Contrary to popular wisdom, sugar does not play a major role in causing diabetes, according to the results of a recent study of more than 38,000 women aged 45 and older enrolled in the Women?s Health Study.Total calorie intake and a sedentary lifestyle are much more important.
Study participants filled out food-frequency questionnaires. The researchers then added up the total sugar intake. Over a 6-year period, only 918 women developed type 2 diabetes.
The investigators concluded that there is "no definitive influence of sugar intake on the risk of developing type 2 diabetes." The results of the study, led by Dr. Sok-Ja Janket of Harvard, appeared in the April 2003 issue of Diabetes Care. The authors are quick to point out that moderation in sugar intake is still a good idea. Yet, as the 1994 American Diabetes Association?s guidelines suggest, sugar does not have to be completely shunned.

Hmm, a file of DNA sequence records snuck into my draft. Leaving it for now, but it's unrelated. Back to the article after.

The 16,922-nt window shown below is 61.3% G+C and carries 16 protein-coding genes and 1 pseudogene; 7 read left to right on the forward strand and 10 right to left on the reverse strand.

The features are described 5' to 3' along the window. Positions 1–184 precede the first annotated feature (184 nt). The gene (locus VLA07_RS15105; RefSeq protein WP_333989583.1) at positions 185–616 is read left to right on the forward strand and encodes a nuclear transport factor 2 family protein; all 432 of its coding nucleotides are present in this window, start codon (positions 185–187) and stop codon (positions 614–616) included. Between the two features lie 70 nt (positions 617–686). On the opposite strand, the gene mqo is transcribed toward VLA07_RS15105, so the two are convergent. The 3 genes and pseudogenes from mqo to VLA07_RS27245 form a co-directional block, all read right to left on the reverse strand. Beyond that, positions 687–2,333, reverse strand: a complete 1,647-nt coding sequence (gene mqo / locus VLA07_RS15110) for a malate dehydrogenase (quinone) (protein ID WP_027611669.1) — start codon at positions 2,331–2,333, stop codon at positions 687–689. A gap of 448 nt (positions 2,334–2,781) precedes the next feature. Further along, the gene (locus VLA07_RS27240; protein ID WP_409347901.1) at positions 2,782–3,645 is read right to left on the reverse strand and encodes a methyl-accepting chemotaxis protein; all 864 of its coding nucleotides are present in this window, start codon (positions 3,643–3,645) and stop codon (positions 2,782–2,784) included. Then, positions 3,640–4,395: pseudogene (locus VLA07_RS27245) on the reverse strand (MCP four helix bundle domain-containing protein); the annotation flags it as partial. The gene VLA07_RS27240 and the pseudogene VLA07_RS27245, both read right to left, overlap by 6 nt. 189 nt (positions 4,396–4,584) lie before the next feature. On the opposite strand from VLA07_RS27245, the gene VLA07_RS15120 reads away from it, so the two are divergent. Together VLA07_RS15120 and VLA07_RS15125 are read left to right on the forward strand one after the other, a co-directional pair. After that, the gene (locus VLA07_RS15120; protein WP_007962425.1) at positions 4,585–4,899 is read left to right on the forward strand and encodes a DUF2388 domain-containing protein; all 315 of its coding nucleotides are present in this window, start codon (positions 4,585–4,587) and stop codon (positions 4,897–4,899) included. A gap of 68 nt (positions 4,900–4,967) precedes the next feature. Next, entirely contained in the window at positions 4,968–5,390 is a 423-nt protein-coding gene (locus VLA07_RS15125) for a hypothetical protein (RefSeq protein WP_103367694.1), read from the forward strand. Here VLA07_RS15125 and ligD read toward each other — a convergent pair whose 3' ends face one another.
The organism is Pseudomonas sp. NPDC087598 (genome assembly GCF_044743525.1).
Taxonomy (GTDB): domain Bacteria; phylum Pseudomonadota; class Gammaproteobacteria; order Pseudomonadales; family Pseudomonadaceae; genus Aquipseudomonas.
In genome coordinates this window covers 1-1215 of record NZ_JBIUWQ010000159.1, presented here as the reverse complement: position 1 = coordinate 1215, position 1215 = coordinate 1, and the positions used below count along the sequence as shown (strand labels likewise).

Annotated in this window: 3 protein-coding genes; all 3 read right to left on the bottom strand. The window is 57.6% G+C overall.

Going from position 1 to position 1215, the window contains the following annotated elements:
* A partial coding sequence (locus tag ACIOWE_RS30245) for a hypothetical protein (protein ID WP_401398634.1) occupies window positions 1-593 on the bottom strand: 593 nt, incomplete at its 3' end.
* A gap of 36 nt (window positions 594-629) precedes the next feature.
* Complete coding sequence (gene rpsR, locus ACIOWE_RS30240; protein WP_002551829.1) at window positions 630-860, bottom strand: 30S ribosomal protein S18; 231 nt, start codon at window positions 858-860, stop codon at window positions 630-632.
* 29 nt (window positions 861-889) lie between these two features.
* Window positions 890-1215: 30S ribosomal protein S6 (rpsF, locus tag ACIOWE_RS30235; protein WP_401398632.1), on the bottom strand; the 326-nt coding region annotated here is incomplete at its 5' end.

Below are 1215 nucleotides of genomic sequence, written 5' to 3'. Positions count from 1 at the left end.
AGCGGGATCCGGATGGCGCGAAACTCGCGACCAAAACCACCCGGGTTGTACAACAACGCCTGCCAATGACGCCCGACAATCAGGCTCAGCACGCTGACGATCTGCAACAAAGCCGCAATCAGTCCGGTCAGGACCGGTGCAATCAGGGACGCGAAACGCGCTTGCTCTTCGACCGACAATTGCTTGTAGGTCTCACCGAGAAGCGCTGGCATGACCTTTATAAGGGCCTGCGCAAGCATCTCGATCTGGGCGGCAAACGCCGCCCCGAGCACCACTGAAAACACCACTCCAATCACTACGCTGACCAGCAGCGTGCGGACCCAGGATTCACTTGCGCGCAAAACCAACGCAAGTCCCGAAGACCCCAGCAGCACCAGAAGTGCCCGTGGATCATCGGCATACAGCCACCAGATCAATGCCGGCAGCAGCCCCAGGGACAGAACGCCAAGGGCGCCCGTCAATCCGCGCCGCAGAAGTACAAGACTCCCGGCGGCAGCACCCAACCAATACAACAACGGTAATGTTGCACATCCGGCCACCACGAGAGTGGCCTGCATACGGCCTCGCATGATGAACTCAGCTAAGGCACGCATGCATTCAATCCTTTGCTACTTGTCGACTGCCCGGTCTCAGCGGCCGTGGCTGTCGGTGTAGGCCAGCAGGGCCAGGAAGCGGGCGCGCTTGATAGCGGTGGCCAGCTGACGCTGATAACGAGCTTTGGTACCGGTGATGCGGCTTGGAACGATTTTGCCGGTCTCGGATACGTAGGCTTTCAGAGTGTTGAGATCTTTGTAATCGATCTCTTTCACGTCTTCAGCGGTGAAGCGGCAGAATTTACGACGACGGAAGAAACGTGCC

One study linked multiple pregnancies to an increased risk of developing atrial fibrillation later in life, and another investigated the association between premature delivery and cardiovascular disease.
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